Tunisian Prime Minister
Mohamed Ghannouchi said on national television that Ben Ali had left the country and that he, Ghannouchi, would temporarily lead the north African country, with support from the army, dpa reported.
It was not clear whether Ben Ali had been forced to leave or had agreed to leave of his own accord.
"A dark and bloody page in Tunisia's history has been turned with the departure of the dictatorship," Maya Jribi, secretary general of the Progressive Democratic Party, the country's main opposition party, told the German Press Agency dpa by telephone.
"We demand to form immediately a coalition government to put Tunisia on the proper path of democracy and freedom."
The news was met internationally with calls for Tunisians to form a new government in as peaceful a manner as possible.
"We will use our influence to make sure that the situation there is settled as peacefully as possible and with as little loss of life as can be," said German Chancellor
Angela Merkel Friday night.
Ben Ali, a 74-year-old former interior minister, had been president of the north African country since 1987, replacing self- styled "president for life" Habib Bourguiba when he was deposed in a coup.
Al-Jazeera television network reported that Ben Ali had fled to Paris. It was not clear whether France was his final destination. Some reports suggested he had been offered refuge in Libya, others in Malta, though Maltese government officials denied Ben Ali's presence there Friday evening.
His departure comes after a month of anti-government demonstrations that were brutally repressed by the police.
More than 60 protesters have been killed since mid-December, most shot dead by police firing on crowds with live bullets.
A state of emergency was declared in Tunisia on Friday evening. The army took control of the main airport in Tunis and Tunisian airspace was closed.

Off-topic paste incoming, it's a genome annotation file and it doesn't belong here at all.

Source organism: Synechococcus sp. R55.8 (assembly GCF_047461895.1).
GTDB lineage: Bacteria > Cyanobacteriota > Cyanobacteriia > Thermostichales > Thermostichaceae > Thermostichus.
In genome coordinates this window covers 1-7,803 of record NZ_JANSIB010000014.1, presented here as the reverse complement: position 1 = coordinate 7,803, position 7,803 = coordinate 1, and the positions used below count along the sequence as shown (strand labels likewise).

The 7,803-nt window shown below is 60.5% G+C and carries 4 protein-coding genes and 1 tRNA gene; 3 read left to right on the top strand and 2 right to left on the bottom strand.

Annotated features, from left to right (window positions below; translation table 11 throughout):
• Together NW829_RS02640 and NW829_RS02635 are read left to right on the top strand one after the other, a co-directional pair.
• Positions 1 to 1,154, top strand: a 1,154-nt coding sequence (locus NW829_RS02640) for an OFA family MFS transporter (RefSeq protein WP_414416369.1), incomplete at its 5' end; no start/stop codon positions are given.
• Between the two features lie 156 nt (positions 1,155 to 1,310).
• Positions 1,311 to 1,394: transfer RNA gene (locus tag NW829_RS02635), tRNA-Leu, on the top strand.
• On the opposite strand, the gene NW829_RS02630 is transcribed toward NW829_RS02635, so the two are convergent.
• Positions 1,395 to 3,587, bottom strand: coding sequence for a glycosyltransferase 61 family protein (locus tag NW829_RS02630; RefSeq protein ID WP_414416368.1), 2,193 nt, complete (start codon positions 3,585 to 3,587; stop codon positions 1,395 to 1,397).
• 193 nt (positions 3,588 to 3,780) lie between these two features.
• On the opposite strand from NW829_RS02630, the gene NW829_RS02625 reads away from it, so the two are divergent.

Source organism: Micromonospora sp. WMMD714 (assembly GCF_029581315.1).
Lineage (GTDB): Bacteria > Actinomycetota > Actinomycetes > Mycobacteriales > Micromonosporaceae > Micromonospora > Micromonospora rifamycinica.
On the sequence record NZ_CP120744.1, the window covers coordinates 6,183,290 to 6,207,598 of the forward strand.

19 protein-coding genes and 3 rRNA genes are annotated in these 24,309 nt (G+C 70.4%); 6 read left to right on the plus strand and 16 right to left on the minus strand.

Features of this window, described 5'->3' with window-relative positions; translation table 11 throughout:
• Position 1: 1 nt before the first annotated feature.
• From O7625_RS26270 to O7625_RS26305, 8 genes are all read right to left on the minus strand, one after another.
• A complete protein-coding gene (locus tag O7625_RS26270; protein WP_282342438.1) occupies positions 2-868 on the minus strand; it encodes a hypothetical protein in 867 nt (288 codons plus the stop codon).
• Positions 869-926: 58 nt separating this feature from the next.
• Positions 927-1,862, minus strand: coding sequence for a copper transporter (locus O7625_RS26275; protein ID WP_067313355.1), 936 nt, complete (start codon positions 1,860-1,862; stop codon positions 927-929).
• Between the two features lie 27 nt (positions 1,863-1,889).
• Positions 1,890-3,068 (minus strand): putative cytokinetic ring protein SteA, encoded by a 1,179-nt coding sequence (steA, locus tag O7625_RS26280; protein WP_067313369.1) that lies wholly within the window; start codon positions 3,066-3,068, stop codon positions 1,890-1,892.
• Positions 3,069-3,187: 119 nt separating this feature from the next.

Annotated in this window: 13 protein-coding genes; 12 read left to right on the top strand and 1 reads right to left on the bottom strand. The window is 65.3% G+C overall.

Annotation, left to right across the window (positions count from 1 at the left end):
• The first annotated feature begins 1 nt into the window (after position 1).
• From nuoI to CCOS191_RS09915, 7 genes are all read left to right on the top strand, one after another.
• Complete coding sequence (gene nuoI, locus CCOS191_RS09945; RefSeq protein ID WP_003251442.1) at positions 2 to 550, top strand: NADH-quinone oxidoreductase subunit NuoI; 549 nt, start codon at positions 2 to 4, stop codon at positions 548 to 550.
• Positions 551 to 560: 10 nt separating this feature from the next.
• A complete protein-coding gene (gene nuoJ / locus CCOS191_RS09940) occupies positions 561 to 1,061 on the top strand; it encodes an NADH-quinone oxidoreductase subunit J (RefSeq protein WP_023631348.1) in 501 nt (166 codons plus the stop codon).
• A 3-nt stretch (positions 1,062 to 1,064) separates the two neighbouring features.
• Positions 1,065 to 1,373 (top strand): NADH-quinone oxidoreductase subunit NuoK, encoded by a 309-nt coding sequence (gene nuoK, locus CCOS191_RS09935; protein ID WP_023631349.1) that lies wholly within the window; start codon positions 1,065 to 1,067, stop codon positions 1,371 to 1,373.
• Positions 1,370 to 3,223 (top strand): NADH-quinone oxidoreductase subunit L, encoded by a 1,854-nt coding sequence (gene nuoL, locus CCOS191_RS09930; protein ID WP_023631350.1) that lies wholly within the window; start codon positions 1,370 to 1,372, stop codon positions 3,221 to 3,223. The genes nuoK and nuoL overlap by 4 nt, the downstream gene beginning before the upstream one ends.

Thomas Cook travel agency evacuated 2,000 German tourists from Tunisia. France's BFM television reported that a French plane carrying tourists to the north African country had turned back after Tunisian airspace was closed.
As a last gesture in a day where tens of thousands of people had again demonstrated nationwide, Ben Ali had fired his government and announced early elections.
But the demonstrators demanded nothing less than his own immediate exit.
Friday's protest in Tunis began peacefully but descended into chaos after the police fired tear gas into the crowd, causing a stampede that reportedly killed four people.
BFM television also reported that a policeman had shot a photographer in the head.
Ben Ali, who has been in power for 23 years, had been on the ropes since the authorities began firing on demonstrators protesting unemployment and high food prices since mid-December.
The police brutality shocked citizens of the habitually stable country, which lives mainly off tourism and agriculture, and fanned the flames of protest.
On Thursday Ben Ali was still trying to cling to power until the end of his mandate in 2014, telling Tunisians in a television address he was committed to democracy and "very sad" about the civilian deaths.
Yet, even after his television appearance, police continued to shoot at rioters who defied a curfew in Tunis, killing 13 people in two separate neighbourhoods.
The protests began in the central town of Sidi Bouzid on December 17, with the self-immolation of a desperate, hard-up vegetable vendor outside a government building.
His action ignited a wave of protests that tapped into widespread discontent over high ýouth unemployment, rising food prices and rampant corruption.